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Tag Archives: financial inclusion
By Ricardo Martínez-Cid and Gonzalo Pernas
This paper investigates the supply-side and demand-side factors that explain the success of mobile money markets. Namely, we argue that there exists a set of Goldilocks conditions that best supports mobile money services. A population must have exposure to financial services to understand mobile money and have a high enough level of income to have a use for these services. However, the population must also not have access to highly developed banking architecture, such that their banking needs are already satisfied. By comparing El Salvador and Kenya, countries in different stages of development, we find empirical support for our hypothesis. Our evidence suggests that low income regions and households with some exposure to financial services are more likely to use mobile money than fully banked people who enjoy a higher income.
Advisor: Erica Field | JEL Codes: E40, E42, G21, G23, O12, O16, O17
By Caitlin Mcgough
This paper addresses the unintended consequences of AML/CFT regulations, seeking to provide an economic analysis of the drivers of de–risking and the broader consequences for the goal of financial integrity. Looking at qualitative data, this paper (1) concludes the problem of de–risking warrants a reconsideration of the enforcement approach and (2) recommends reorienting the banks’ payoff matrix by reducing the cost of compliance and regulatory risk associated with providing financial services to high–risk, low–profit customers. This paper culminates with the recommendation to consider tolerating “honest mistakes” on the part of financial institutions in order to achieve the goals of integrity and inclusion in the international financial system.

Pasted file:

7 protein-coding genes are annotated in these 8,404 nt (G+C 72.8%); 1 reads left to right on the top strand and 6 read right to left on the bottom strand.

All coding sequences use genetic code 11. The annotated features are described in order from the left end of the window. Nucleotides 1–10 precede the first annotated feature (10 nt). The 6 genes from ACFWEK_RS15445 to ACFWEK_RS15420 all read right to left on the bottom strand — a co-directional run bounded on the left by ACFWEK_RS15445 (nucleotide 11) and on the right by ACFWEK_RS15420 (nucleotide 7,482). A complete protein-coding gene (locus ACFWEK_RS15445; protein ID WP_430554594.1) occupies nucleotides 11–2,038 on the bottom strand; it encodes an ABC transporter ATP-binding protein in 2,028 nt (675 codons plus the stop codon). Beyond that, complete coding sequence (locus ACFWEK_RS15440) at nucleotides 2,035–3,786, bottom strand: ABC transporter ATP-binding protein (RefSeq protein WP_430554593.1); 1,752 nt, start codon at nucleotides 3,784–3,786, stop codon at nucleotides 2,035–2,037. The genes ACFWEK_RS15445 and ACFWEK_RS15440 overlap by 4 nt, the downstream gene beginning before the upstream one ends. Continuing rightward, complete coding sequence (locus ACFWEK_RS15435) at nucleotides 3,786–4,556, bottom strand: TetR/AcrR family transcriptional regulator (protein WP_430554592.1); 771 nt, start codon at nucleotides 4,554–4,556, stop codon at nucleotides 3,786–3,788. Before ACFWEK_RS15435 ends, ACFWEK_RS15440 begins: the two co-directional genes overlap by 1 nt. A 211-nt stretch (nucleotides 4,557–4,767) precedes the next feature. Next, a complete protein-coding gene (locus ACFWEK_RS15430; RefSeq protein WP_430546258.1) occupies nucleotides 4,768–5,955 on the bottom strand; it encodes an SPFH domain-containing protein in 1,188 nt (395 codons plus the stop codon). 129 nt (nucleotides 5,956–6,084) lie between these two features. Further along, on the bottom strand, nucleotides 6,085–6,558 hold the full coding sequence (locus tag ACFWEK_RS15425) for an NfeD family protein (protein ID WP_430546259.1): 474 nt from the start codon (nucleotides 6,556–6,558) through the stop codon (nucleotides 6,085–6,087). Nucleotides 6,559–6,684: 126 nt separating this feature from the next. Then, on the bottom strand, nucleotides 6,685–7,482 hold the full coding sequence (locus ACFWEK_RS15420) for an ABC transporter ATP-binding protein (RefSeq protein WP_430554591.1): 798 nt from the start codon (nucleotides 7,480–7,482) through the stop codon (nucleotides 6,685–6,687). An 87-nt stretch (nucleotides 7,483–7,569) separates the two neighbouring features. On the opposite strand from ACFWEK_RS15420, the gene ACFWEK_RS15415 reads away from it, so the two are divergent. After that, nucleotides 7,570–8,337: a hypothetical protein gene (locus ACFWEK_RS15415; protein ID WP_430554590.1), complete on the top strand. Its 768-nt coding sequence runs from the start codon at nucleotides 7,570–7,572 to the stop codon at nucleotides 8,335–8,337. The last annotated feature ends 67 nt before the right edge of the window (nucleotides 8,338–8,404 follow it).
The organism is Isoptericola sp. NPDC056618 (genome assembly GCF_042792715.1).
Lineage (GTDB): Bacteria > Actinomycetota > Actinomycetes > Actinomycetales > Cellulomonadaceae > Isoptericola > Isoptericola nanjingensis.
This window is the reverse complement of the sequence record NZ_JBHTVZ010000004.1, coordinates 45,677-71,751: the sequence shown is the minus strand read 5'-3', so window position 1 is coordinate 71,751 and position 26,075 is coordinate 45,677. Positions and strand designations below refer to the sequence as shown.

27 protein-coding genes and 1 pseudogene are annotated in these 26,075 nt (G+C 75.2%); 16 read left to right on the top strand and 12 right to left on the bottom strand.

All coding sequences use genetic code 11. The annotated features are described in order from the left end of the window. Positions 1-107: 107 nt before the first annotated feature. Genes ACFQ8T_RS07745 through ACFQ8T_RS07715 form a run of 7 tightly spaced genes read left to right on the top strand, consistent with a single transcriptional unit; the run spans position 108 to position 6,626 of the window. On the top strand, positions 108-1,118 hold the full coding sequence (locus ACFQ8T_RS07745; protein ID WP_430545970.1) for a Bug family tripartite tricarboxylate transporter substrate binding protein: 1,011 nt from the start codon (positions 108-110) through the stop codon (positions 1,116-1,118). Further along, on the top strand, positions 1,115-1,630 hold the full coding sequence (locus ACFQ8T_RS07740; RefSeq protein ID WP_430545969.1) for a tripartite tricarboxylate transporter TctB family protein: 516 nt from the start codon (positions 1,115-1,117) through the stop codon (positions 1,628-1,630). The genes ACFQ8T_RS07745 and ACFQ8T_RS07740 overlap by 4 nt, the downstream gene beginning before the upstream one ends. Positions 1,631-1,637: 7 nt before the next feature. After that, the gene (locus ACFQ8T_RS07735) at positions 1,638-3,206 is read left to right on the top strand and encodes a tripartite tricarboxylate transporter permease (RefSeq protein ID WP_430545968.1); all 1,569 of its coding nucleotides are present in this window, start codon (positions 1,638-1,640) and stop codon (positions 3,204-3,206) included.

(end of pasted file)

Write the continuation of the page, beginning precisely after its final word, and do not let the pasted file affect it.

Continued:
Advisor: Connel Fullenkamp | Tagged: De-Risking, Financial Inclusion, Money Laundering, Terrorism Financing
By Hong Zhu
M-PESA, the hugely popular mobile money system in Kenya, has been celebrated for its potential to “bank the unbanked” and increase access to financial services. This paper provides evidence to support this idea and explores mechanisms through which this might be the case. It specifically looks at the savings products held by individuals and how this changes in relation to M-PESA use. It then constructs an index for measuring the extent to which individuals are integrated into the formal financial sector. This paper argues that M-PESA’s effect on financial inclusion is a growing phenomenon, which suggests that keeping pace with the rapid evolutions of this mobile money system should be a high priority for researchers. As this paper elucidates, M-PESA has become notably more integrated with the formal financial sector in 2013 as compared to 2009, which holds implications for user behavior.
Advisor: Michelle Connolly, Xiao Yu Wang | JEL Codes: D14, E42, G21, G23, O1, O17, O16, O33 | Tagged: Financial Inclusion, Mobile Money, Savings,Technology